Then there is the question of risk. It is not unusual for a museum to be asked by its insurance carrier to provide a value for a whole collection—it has happened to me on more than one occasion. From the perspective of the insurer, this is an entirely reasonable request. From the perspective of the museum, the cost of a wholesale itemized appraisal of a collection containing thousands of items is often financially out of the question. Keeping public trust and conflict of interest in mind, what is the ethical thing to do? A widespread alternative is to share risk or co-insure. The museum agrees to institute and invest in a set of practices and policies that reduce the possibility of total loss, and the insurer agrees to underwrite the collection at a value that represents the potential of substantial but not total loss. Fire suppression systems (regularly inspected and tested), strict access controls and monitoring, active IPM procedures, emergency procedures implemented and regularly rehearsed, a well maintained structural envelope (free of leaks, seeps, or intrusion points), and thoroughly trained staff are some of the steps that a museum can implement to reduce its risk. The insurance company is satisfied that it has put a limit on the risk it has incurred, and the museum has satisfied its public trust responsibility by reducing the potential for loss.

Martha Morris- Associate Professor and Assistant Director; Museum Studies Department, George Washington University

I assume we are talking about the museum’s permanent collections and not artifacts on loan to it or those proposed for acquisition. Museum ethics codes traditionally prohibit staff from setting values for objects owned by outside individuals or organizations. In addition, museums are to remain disinterested parties in the valuation of objects that are the subject of tax deductible gifts, in line with current IRS regulations.

Valuations are customarily set by the museum curatorial staff for purposes of insurance for outgoing loans or in some cases for permanent collections on premises, although the latter is less common as it is a burden to keep up to date.  The basic issue in regard to setting valuations is to assure the museum has board-approved written policies regarding prudent, legal and ethical practices. Appraisals should reflect fair market value, the amount that would be paid by a willing buyer and seller. Fair market values are based on auction or other sales data, and of course are subject to change over time. Values are also impacted by other factors including historic or aesthetic importance, condition, rarity, and documented authenticity and clear provenance.  In some cases, such as when there is a desire to deaccession an object, the museum will choose to hire a professional appraiser.  In this case the individual appraiser should not have an interest in the current or future acquisition of the artifact being evaluated. Conflict of interest is the obvious concern here as well as a question as to bias in judgment. For example, one would not solicit an appraisal from an auction house that could end up either buying or selling the work in question. In addition, the museum may be wise to seek more than one value for the item in question. Museums should seek to hire those individuals that are members of the American Society of Appraisers which is governed by a code of ethics.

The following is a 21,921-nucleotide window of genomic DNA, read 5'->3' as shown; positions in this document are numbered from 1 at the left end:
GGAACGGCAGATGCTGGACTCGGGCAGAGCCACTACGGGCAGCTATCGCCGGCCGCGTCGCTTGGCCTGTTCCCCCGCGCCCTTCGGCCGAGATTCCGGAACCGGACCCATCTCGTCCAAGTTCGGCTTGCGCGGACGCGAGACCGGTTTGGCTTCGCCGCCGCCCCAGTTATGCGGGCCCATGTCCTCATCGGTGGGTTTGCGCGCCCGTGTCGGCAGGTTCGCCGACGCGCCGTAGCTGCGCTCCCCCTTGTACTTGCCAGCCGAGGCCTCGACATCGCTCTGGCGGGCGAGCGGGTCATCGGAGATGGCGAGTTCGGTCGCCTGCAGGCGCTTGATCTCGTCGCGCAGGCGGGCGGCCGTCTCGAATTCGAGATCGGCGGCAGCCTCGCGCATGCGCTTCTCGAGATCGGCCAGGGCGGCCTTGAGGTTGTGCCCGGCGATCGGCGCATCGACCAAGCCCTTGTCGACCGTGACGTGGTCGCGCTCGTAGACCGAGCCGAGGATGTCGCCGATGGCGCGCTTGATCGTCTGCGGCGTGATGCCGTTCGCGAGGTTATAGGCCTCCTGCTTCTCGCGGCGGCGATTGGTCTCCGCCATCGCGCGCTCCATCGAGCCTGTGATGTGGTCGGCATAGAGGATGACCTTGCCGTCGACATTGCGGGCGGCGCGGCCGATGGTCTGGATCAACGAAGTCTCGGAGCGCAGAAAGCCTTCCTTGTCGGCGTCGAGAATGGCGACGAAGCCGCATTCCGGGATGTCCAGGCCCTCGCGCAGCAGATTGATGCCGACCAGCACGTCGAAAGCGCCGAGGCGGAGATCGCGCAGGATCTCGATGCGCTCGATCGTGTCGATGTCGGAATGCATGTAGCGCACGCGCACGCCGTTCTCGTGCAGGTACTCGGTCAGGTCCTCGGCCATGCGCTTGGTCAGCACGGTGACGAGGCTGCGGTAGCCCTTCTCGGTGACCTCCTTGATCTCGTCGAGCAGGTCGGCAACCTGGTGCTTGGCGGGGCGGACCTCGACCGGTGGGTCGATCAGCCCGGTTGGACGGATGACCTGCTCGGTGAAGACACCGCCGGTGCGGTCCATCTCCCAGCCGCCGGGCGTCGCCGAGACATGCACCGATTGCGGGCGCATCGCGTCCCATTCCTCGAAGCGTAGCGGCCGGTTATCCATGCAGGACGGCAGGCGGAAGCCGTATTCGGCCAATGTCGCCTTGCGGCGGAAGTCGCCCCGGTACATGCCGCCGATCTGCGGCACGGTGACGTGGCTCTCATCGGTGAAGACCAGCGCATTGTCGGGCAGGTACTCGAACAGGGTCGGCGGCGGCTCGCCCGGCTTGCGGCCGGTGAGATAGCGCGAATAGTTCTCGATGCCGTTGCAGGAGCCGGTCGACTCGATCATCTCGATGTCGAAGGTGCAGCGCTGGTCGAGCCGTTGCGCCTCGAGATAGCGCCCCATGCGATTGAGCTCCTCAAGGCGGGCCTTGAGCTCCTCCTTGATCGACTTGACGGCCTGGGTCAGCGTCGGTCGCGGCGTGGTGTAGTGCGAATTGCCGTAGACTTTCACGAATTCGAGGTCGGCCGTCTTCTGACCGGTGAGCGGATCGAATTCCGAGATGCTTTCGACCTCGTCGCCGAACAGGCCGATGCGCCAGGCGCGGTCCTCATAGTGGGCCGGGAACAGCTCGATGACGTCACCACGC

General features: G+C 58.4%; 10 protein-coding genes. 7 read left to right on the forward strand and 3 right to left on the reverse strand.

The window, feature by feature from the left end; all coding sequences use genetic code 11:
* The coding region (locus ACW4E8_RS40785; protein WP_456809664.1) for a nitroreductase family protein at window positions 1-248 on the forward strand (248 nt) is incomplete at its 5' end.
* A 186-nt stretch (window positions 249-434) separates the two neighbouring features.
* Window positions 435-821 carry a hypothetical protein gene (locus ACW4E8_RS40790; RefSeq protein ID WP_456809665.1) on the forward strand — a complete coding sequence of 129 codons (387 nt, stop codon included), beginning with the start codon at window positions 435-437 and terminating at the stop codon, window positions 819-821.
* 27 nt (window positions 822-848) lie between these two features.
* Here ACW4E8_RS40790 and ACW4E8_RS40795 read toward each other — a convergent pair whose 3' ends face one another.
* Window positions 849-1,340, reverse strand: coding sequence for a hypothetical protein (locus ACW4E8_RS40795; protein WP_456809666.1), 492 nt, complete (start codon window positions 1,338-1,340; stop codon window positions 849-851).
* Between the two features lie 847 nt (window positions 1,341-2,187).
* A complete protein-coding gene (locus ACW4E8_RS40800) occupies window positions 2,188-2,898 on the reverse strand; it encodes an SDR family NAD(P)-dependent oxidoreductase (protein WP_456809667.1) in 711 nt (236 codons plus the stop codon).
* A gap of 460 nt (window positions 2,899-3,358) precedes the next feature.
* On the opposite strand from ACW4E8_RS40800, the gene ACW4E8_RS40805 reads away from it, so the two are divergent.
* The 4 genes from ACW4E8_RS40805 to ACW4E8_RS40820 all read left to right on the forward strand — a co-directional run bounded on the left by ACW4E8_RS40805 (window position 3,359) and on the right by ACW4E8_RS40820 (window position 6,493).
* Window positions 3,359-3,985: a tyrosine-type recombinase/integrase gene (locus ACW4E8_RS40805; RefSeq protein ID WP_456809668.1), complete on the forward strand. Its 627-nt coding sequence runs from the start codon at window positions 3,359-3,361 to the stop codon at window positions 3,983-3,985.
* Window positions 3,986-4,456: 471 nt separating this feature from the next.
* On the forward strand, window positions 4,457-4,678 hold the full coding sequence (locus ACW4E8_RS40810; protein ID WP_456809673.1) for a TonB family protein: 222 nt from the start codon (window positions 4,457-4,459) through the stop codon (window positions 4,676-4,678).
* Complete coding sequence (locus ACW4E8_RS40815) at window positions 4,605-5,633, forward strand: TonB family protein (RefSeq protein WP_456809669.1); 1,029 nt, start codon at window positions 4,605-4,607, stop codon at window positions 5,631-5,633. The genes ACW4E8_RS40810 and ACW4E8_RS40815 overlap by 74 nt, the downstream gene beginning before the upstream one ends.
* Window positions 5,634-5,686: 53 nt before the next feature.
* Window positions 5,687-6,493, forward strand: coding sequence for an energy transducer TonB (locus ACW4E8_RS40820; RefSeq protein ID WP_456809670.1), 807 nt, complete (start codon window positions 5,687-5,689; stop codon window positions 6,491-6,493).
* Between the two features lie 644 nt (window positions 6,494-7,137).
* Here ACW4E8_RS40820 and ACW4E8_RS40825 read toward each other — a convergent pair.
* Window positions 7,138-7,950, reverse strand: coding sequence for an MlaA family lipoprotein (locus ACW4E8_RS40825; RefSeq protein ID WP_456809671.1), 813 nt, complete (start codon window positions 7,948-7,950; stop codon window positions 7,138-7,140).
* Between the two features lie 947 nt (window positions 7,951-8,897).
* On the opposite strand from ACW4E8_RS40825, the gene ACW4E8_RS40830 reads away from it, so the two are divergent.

When in house staff set values the curator or registrar is likely aware of current fair market values. In the case of artifacts without any current market, or those that are of considerable rarity, the museum can look at replacement cost. What would it cost to collect a natural history specimen in the field or recreate a contemporary art installation?  It may also be prudent to discuss this matter with the museum’s insurance company to determine their guidelines about setting a reasonable value. For security purposes it is wise to have a policy that protects the museum by not making values available to the general public.  In addition, the museum should avoid a situation where a value is inflated or too low since that could affect the reputation of the museum and its staff. Proper research and documented decisions should avoid this problem. The entire matter of valuations should be addressed in the museum’s Collections Management Policy.

An excellent discussion of the issue of valuations is in the paper by Ildiko DeAngelis and Lela Hersh, “Appraisals of Collection Objects: Issues for Museums” in the proceedings of  ALI-ABA Legal Problems of Museum Administration, 2000.